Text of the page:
Sunday, February 17, 2008 

Cognitive Dimensions of Notations

I constantly hear that the blogsphere is highly self-referential, so what's better than starting a post by quoting yourself? Here is an excerpt from Listen to Your Tools and Materials:
Our material is knowledge, or information. We acquire, understand, filter, and structure information; and we encode it in a variety of formats: text, diagrams, code, and so on.[...]the diagram isn't a material, just a representation. We use a tool to represent the material, which is intangible knowledge. [...] What's peculiar with software is that, in many cases, the tools and the materials have the same nature.

Note that I'm using "tool" in a very broad sense there. UML is not our material, is a tool we use to encode our material (and yeah, we may also use a software tool to draw the UML). Source code is not our material, is a tool we use to encode our material.
The fact that we often confuse tools and materials, and that we can get along with that just fine, empirically proves that they are somehow similar in nature.

Now, If our tools and materials have similar nature, then perhaps by understanding better the properties of our tools we can also understand better the properties of our materials, and ultimately of our creations. Assuming, of course, that we can somehow define and classify some interesting properties of our tools (that is, notations).

Turns out that people have been doing so for quite a while now. There is an interesting body of knowledge about the so-called Cognitive Dimensions of notations. I'll quote some portions from a short paper (Cognitive Dimensions of Notations: Design Tools for Cognitive Technology), but if you're interested, I recommend you dig deeper by reading Cognitive Dimensions of Information Artefacts: a tutorial.

When we use a notation, we are both limited and enabled by its own peculiarities. Our own style further emphasizes some of those attributes. For instance, a class diagram is relatively easy to change: you can quickly reshape your design into a very different one. In the Cognitive Dimensions vocabulary, we would say that its viscosity is low. However, if you have also modeled some scenarios on that class diagram (using for instance a sequence diagram) you have to work much harder to make changes. Sequence diagram have high viscosity.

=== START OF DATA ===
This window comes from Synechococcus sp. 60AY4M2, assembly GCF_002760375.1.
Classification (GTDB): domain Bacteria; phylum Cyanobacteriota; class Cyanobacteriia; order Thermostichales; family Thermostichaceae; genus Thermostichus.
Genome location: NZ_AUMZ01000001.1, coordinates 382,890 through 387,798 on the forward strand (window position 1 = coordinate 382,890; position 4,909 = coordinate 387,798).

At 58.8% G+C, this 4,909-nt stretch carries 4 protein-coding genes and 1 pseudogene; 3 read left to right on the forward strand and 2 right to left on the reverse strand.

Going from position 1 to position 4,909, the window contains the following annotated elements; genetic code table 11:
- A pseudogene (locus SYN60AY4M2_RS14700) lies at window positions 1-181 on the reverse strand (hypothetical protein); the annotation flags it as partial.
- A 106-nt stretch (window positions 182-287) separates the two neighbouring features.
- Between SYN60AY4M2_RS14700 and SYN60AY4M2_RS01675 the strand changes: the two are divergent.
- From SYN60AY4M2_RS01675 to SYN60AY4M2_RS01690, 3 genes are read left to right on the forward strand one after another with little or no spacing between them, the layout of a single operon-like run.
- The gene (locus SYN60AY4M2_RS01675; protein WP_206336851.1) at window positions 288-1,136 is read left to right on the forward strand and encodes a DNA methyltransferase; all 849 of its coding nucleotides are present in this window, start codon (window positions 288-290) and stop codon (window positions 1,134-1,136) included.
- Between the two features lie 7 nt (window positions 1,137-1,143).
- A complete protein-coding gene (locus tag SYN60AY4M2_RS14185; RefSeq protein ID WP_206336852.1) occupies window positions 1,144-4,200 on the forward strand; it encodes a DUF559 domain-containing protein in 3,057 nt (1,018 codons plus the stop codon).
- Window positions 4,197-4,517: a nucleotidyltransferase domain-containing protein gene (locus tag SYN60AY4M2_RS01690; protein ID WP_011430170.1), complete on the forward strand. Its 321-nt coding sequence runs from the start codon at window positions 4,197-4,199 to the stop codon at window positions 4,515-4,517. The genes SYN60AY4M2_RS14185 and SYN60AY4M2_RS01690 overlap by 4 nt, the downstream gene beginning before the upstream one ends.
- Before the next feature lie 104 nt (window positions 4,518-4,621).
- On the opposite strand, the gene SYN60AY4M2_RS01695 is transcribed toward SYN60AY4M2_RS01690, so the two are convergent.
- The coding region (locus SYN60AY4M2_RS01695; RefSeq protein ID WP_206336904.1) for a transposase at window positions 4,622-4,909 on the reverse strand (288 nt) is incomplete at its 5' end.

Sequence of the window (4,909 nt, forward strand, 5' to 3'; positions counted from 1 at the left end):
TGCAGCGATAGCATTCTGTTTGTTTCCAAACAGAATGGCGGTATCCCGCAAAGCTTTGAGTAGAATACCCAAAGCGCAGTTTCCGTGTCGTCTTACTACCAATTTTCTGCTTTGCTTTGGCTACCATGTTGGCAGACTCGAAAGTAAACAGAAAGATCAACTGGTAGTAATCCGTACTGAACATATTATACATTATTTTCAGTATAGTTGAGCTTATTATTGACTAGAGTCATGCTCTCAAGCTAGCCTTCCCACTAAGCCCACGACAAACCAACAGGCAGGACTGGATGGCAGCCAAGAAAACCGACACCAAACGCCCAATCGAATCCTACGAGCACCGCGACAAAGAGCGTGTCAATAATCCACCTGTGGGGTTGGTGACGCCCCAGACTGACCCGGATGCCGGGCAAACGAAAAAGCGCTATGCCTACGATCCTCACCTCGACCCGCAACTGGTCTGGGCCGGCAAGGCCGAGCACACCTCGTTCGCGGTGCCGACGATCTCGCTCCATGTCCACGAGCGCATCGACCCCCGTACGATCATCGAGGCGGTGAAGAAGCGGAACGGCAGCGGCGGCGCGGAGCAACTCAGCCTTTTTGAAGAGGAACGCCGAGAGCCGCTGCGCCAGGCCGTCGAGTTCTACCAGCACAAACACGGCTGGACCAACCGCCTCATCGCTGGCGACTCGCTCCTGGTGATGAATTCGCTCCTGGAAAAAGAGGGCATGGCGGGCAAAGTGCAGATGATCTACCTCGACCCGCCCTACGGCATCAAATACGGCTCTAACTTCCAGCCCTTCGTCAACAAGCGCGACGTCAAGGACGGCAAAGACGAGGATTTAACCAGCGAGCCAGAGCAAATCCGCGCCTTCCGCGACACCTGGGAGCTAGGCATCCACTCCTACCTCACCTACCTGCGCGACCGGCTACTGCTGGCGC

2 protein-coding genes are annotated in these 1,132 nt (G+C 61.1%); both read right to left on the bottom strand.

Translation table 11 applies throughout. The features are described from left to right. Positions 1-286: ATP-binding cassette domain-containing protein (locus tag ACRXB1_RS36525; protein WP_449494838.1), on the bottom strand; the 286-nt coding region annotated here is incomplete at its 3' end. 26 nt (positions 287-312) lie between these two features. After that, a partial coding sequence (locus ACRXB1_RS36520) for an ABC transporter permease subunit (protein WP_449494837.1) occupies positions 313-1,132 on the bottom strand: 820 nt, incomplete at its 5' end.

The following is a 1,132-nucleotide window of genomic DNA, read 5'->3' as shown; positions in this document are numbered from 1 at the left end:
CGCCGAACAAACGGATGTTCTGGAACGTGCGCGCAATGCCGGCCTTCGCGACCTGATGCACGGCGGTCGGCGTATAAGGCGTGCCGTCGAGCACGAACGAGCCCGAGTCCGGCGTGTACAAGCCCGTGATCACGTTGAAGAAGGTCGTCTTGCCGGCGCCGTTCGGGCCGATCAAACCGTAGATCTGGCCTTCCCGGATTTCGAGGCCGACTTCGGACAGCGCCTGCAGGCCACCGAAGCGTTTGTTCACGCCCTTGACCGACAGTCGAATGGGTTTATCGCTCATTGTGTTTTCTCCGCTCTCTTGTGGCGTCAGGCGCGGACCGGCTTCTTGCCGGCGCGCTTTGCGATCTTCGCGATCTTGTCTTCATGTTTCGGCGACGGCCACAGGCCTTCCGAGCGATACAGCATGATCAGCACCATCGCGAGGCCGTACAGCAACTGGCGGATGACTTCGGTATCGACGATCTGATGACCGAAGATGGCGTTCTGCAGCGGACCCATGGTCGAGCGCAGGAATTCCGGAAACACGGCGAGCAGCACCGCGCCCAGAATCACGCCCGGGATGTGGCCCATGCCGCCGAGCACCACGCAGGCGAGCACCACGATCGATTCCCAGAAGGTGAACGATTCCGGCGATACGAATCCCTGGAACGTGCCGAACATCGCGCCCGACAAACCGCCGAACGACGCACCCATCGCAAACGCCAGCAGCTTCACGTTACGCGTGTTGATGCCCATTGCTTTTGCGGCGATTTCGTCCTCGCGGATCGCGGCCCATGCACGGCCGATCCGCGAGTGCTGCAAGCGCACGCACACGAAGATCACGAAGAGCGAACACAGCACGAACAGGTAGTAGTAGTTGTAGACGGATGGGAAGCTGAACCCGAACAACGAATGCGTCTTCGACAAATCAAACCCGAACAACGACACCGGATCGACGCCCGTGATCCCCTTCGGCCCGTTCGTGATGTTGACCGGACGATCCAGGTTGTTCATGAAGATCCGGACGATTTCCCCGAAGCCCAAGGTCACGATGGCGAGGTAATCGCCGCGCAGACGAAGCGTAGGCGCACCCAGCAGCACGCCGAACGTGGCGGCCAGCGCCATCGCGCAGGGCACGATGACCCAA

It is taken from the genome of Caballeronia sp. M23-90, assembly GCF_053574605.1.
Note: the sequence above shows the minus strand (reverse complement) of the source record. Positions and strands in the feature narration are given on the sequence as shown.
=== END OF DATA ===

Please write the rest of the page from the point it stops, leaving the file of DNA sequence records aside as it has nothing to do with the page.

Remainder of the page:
Now, I really like the choice of viscosity as an attribute. I have to confess: I like it because it's not nerdy. When we're dealing with intangible information, it's easy to find ourselves lacking the necessary words. In software development, there is then a wide tendency to adopt some weird, geeky term.
Perhaps that's why I've immediately appreciated the Cognitive Dimensions framework. They put some considerable effort in creating the vocabulary itself. Here is a quote from the aforementioned paper: We believe that this problem is best addressed by providing a vocabulary for discussing the design problems that might arise – a vocabulary informed by research in cognitive psychology, but oriented toward the understanding of a system developer. The Cognitive Dimensions of Notations are such a vocabulary. Bingo! :-)

If you spend some time familiarizing with the vocabulary, you'll see how useful it can be to settle down some long-standing debates, like code Vs. diagrams or even static typing Vs. dynamic typing. Consider, for instance:
Premature commitment: constraints on the order of doing things.
Hidden dependencies: important links between entities are not visible.
Error-proneness: the notation invites mistakes and the system gives little protection.

and so on. They provide a sound reference against which the pros and cons of different notations can be evaluated.

The real boon (for me) is: some of those concepts can be extended from the tool to the material! Actual code may or may not have Hidden Dependencies. Actual code may have different degrees of Viscosity. Actual code may or may not have Closeness of Mapping. And so on. Of course, the notation itself is providing a bottom line on some properties. But ultimately, the form you give to your material may move quite far from the bottom line.
Indeed, I believe the form itself will be heavily influenced by the process and notation you used when you conceived the form. If you conceive your form using diagrammatic reasoning, it will keep some of the inherent properties of that notation even when it's translated into another notation (like source code). If you start with source code, your form will be more heavily influenced by the properties of source code.

I also like some of the candidate dimensions. For instance, I'm especially fond of Creative Ambiguity. This, I would say, it's one of the properties that code is lacking most. It's also something academics are trying hard to remove :-) from UML. And in a sense, it's what makes some practices like TDD so limited.
Code doesn't afford much creative ambiguity, yet what we call "modeling" should probably be called "incubation". Shaping a great form ain't easy. We need low viscosity, a good degree of creative ambiguity, high provisionality, and so on. Code alone just won't cut it.